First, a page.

Joseph Leslie â€˜Squizzyâ€™ Taylor
Joseph Leslie â€˜Squizzyâ€™ Taylor is associated with Fitzroy, Victoria located at these coordinates -37.7987007, 144.9786869
| Career criminal, aspiring jockey, and film star.
Notorious 1920s gangster Squizzy Taylor modelled his criminal career on American bootleggers (illegal alcohol traders). His crimes escalated to armed robbery, drug trafficking, race fixing, prostitution and jury rigging. He was linked to several high profile and violent crimes including the murder of a police constable and robbery at Trades Hall, the murder and robbery of commercial traveller, Arthur Trotter, and the armed hold ups and murder of two bank managers in Bulleen and Glenferrie. In 1919, a dispute over gangland territory resulted in the ‘Fitzroy Vendetta’ shootings.
Squizzy, described as a dapper little braggart, mixed with petty criminals around Melbourne’s race courses, strutted through the courts, and sent verses and letters to the press.
In 1924, Taylor’s 21 year old wife filed for divorce based on grounds of adultery. Taylor then married his lover IIda Muriel Pender with whom he co-starred in a film about his life in 1923. It was banned by the censor, but released in 1925 renamed Bound to Win.
Squizzy died in a violent shootout against Sydney gangster John ‘Snowy’ Cutmore in Fitzroy in 1927.
|VPRS 515/P0, Central Register of Male Prisoner, unit 60, folio 43|
|VA 1464 Penal and Gaols Branch, Chief Secretary's Department|
|Record Type:||Prison Register|
|squizzy taylor, underbelly, snowy cutmore|
Squizzy Taylor and Snowy Cutmore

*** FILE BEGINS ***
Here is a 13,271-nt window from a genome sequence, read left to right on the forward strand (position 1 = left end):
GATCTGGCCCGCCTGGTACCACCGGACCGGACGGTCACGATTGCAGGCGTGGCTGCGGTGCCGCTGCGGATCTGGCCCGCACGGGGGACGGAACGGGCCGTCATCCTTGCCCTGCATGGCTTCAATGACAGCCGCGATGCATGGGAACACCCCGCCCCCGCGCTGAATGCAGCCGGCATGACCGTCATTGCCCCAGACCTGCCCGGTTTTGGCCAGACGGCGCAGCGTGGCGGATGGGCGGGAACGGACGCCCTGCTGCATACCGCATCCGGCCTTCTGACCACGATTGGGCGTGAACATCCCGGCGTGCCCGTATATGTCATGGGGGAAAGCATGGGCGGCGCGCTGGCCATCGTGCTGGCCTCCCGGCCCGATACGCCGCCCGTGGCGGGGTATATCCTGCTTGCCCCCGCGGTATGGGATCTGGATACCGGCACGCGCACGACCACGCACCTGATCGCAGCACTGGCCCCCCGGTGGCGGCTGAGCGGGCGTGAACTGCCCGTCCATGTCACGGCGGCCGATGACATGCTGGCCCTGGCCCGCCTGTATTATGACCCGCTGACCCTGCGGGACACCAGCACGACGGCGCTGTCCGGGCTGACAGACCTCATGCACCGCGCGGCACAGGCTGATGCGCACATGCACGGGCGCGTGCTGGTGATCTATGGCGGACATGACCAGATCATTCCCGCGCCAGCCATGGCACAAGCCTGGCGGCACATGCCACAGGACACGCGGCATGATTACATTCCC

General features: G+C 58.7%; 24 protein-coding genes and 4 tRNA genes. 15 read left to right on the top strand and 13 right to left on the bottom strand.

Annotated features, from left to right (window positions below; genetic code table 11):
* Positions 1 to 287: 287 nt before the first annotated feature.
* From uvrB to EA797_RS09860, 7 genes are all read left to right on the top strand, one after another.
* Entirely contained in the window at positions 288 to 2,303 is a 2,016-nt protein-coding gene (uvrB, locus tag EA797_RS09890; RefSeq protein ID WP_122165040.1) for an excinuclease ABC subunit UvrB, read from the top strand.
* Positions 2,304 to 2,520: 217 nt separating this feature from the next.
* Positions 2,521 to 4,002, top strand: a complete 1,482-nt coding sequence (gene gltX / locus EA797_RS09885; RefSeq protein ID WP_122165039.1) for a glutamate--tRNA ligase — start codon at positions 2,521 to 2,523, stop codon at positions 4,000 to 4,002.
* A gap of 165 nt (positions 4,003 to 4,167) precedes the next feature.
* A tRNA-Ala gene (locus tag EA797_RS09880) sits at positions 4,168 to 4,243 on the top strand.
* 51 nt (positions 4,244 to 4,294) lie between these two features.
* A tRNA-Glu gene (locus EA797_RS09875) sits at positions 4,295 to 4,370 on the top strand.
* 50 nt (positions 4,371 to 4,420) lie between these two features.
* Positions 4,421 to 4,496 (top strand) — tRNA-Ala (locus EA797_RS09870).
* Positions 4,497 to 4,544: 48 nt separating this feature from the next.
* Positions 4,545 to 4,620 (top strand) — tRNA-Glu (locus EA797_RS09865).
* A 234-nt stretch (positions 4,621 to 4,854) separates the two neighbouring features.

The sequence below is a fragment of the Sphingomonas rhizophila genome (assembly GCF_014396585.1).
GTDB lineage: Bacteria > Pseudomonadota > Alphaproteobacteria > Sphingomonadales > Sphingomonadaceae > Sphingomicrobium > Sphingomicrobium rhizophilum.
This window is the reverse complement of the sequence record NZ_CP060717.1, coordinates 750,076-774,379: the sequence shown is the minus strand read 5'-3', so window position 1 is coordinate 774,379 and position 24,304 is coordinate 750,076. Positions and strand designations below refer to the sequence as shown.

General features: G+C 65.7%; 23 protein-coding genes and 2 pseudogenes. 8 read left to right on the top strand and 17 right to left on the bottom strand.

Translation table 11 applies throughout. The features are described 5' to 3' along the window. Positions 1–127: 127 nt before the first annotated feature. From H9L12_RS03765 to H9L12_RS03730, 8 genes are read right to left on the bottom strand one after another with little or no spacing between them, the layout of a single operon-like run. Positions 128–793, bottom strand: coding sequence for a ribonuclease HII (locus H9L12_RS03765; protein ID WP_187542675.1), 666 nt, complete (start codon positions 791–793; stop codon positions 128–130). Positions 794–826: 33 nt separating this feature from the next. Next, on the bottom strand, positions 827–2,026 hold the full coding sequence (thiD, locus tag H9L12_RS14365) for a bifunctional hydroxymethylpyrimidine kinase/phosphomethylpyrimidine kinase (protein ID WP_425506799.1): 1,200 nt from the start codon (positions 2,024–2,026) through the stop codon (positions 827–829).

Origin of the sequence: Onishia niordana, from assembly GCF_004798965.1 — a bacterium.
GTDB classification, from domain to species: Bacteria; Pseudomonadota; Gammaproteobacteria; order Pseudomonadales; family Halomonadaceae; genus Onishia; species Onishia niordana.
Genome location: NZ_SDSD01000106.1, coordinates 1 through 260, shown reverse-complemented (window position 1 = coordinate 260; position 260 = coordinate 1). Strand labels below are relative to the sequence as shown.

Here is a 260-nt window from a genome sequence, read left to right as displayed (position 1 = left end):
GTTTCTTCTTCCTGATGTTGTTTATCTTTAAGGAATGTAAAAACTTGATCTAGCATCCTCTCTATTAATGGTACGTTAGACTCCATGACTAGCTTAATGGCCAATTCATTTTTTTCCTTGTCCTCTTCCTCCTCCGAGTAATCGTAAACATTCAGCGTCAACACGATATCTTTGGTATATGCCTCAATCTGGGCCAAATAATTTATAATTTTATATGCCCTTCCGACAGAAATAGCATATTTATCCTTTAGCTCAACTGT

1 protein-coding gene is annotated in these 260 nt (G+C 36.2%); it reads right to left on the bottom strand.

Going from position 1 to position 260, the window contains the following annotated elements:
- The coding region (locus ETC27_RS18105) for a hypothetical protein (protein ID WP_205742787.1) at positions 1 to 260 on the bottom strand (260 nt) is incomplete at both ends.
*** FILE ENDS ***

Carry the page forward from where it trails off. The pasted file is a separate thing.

Part of a long and continuing tradition of criminals happy to share their stories with the media, Leslie ‘Squizzy’ Taylor made himself notorious in Melbourne in the decade following World War I for dealing in prostitution, violence and drugs. He remained out of prison due to his success in jury-rigging, and he grew increasingly influential in networks of criminal colleagues that were involved in gang wars in Fitzroy and Sydney.
John ‘Snowy’ Cutmore dealt in cocaine and was a rival to Taylor in the Fitzroy gang wars. On 27 October 1927, Cutmore was laid up with ‘flu in rooms he shared with his mother and wife at 50 Barkly Street Fitzroy. Taylor showed up in the rooms together with an associate, apparently to confront Cutmore, while a third man waited outside.
Both Taylor and Cutmore had revolvers and shot it out. Cutmore died at the scene, his mother was wounded, and Taylor was shot in the side, later dying at St. Vincent’s hospital.
The inquest proceedings therefore covered both men. Despite there being several witnesses it was not clear what had happened. The men’s motives for the confrontation were unknown, Taylor’s associates had disappeared, and confusing the issue was a third gun found a short distance away. The coroner returned an open verdict, meaning he could not, on the evidence presented, determine who had fired the shots that killed Taylor and Cutmore.